Wednesday, February 20, 2008
A Racer's Legacy
A side benefit of Jack Sutphen's book-signing party—Messing About in Boats for 80 Years—was the inspiration to visit Myron Spaulding's boat yard for the first time since it became the Spaulding Wooden Boat Center.
"Myron" was a one-name institution around San Francisco Bay, and he was sailing master of the Dorade (yes, that Dorade) when it won the 1936 Transpac and became the first boat ever to sweep first-to-finish and handicap honors in that race. Thus continued the hit parade that began with winning the Trans-Atlantic and then the Fastnet before Dorade came west.
Most of Myron's 95-year life and influence came after that Transpac, and in the Spaulding Wooden Boat Center, on the lively waterfront of Sausalito, lies an opportunity to preserve a time capsule that could never be recreated and, for many people, could not even be imagined without seeing to believe. This was, in its heyday, an epicenter of sailboat racing on the West Coast.
As sailor, designer, builder, fixer-upper and measurer, Myron cast a long shadow. I figure that Warwick "Commodore" Tompkins—now in New Zealand with his very racy cruiser, Flashgirl, was a prototypal professional sailor. Commodore calls Myron, "a second father," which is pretty much the tone of things with the raceboat designers and boatyard owners you find today on the shores of San Francisco Bay. One after another, Myron shaped'em up and sent'em out, not always with single-note emotions. Quoting Commodore again, Myron was, "a complicated man; a seat-of-the-pants scientist; a synthesizer of ideas, possessed of an exhaustive memory and a remarkable charm, which he chose to use occasionally."
Myron designed the 20-foot Clipper class (72 boats built) and the Spaulding 33 (10 built) and ocean racers including his 1949 masterpiece, Buoyant Girl, which won the Pacific Coast Championship with Myron on the helm. How it is that I tried repeatedly to interview Myron but never succeeded is a story that tells OK, but I don't think I could ever write it.
So there we were, and it was Jack Sutphen's day . . .
Jack told a number of the stories from the book, published through the Classic Yacht Foundation, including this one that explains why, in matters of the America's Cup, I never believe anything I see until race day. We enter the story as Jack recalls the time when Dennis Conner was cranking up the campaign that would lead to his walkover comeback win in Australia. First there was this exhibition race:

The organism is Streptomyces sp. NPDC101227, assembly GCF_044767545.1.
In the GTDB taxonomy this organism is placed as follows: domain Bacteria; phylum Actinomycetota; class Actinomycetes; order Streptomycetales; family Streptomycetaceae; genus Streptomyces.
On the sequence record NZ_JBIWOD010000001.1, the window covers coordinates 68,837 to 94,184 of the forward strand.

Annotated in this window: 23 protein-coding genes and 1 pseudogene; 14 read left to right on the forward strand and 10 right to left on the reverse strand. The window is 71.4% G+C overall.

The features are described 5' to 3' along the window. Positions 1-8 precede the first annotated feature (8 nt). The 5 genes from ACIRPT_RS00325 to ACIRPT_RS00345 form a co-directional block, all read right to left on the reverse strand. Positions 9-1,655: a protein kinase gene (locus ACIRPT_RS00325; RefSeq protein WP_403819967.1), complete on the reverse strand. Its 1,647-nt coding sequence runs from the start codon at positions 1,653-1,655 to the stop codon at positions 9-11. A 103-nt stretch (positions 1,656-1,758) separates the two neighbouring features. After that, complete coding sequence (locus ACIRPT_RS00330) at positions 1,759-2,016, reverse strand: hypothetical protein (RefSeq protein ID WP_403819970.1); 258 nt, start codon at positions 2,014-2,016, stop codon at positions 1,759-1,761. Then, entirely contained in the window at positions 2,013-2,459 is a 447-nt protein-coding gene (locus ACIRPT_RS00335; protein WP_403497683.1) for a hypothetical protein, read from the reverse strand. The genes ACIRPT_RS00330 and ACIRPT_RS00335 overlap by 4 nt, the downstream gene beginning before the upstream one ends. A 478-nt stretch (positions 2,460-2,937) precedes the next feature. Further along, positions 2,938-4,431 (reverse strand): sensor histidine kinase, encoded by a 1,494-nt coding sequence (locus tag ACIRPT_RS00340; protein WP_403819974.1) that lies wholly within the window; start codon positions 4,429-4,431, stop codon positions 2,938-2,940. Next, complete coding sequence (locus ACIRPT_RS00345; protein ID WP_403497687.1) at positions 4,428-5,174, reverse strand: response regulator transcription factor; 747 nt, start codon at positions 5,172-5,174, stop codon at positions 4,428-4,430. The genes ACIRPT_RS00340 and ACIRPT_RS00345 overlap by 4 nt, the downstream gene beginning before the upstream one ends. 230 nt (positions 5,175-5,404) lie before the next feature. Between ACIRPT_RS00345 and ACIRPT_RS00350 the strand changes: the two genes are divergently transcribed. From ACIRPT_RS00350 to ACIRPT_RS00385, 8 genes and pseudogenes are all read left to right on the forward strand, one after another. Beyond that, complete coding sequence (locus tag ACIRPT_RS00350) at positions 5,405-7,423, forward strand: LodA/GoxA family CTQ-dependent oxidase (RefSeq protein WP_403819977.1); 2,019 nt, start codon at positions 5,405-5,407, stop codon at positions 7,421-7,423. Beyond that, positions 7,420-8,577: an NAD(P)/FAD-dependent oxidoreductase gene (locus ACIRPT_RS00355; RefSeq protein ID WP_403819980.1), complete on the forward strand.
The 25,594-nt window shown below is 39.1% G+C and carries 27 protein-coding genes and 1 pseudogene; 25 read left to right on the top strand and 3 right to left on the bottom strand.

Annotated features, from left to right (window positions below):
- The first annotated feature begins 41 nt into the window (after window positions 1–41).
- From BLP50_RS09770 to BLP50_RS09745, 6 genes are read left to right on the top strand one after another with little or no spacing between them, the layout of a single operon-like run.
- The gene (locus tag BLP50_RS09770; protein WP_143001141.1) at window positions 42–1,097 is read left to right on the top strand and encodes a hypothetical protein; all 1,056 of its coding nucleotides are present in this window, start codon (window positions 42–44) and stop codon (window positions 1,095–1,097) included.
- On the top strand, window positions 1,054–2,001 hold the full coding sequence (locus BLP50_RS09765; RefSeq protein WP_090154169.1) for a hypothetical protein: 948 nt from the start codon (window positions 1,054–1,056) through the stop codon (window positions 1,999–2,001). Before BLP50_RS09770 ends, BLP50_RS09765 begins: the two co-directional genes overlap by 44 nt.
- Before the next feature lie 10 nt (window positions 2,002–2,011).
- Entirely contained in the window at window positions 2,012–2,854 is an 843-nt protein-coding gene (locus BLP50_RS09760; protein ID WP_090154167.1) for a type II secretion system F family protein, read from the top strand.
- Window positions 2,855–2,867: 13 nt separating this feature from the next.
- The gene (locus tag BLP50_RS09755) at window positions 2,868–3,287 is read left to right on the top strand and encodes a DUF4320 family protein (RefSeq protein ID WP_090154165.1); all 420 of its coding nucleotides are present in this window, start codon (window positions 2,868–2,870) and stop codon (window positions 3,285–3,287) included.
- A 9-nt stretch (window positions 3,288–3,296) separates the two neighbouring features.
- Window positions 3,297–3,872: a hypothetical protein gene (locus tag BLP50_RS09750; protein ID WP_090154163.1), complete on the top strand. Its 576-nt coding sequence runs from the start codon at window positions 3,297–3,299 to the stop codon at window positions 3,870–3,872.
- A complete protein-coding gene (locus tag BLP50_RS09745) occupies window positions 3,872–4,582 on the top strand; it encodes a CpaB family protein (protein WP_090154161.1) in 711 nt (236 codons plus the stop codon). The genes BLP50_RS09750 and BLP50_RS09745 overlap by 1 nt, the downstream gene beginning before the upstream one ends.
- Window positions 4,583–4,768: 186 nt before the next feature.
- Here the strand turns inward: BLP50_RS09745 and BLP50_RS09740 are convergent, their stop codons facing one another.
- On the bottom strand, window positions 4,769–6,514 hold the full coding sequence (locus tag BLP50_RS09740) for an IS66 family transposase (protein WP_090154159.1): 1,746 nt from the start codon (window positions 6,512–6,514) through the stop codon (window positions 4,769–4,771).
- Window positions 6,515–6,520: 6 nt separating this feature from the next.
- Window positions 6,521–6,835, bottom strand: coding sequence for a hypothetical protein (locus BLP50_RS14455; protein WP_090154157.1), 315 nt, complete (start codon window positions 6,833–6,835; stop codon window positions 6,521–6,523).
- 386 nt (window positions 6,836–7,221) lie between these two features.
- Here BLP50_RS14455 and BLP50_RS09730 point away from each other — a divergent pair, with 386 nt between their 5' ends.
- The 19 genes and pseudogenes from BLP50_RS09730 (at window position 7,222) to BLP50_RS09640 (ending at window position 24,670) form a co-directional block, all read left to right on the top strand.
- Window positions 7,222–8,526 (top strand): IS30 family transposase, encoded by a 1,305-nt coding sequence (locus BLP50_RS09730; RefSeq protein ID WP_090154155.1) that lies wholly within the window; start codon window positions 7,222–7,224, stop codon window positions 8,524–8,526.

"The campaign started in San Diego with the delivery of Stars & Stripes 85 . . . The race was to be in the harbor off the Star of India and the Berkeley, San Diego Maritime Museum boats, and a big crowd. In five to six knots of breeze it quickly became apparent that Liberty was faster than the new boat. Malin [Burnham] and I were on Liberty and Malin at the helm cranked in some extra turns on the trim tab and we slowed Liberty down so Dennis could just nose us out to win the race. The good news was, as soon as we got to Hawaii with Stars & Stripes 85 and Liberty, in anything over ten knots, 85 was faster."
And, there was time to poke around the yard. The project of the moment is to restore little Freda, built in 1885 and the oldest surviving yacht on San Francisco Bay. I've known the Freda though successive restorations, but this was a shock, to see an all-new bottom in the works . . .
As explained: When a boat was built more than a hundred years ago with square, iron nails, you have to figure such a time will come . . .
So let's just nose around . . .
And that is my report of what's being done in this little corner of the world to preserve our wedge of sailing history. We are lucky to be starting with a site that is, itself, a living museum piece.
To copy a bit of the official language: The Center was built on the Sausalito waterfront in 1951 by Myron Spaulding, concert violinist, legendary sailor, and yacht designer and builder. In 2002, the Spauldings' generous gift turned this functional and historic boat yard into a non-profit charitable organization and living museum. SWBC plans to offer a range of public programs that allow public access to the historic boatyard and the waterfront, including classes, workshops, events and forums on subjects ranging from traditional boatbuilding skills to the preservation of the historic Sausalito waterfront.
Every vital sailing center has something of the sort going on, and I have an impulse to name a few, but then I'm slighting others, so zip my lips. My plan this week is to flip coasts, bundle up, and visit the Herreshoff Museum in Bistol, Rhode Island (closed for the winter, but there's a back door)and I'll name that one here because the Herreshoff Museum is truly iconic and also anchored in a name. When the name comes natural-like, that's a good thing.
Herreshoff is a much bigger name than Spaulding, to be sure. But I'm going to quote myself on the subject, because this I believe:
Myron? Well, he was Myron. Frisco Bay to the core. Aced the woodshop class at Polytechnic High ("By the time I had finished my bookends, that guy had built a boat." Prescott Sullivan). Damn fine first-fiddle with the symphony until he quit that for a 95-year-lucid life of designing, building, measuring, fixing, and sailing sailing sailing boats. Did he own one pair of wrinkled khakis or twenty pair identical? Kind of like a character in Faulkner: so individual that he carried all of the life of the galaxy inside himKimball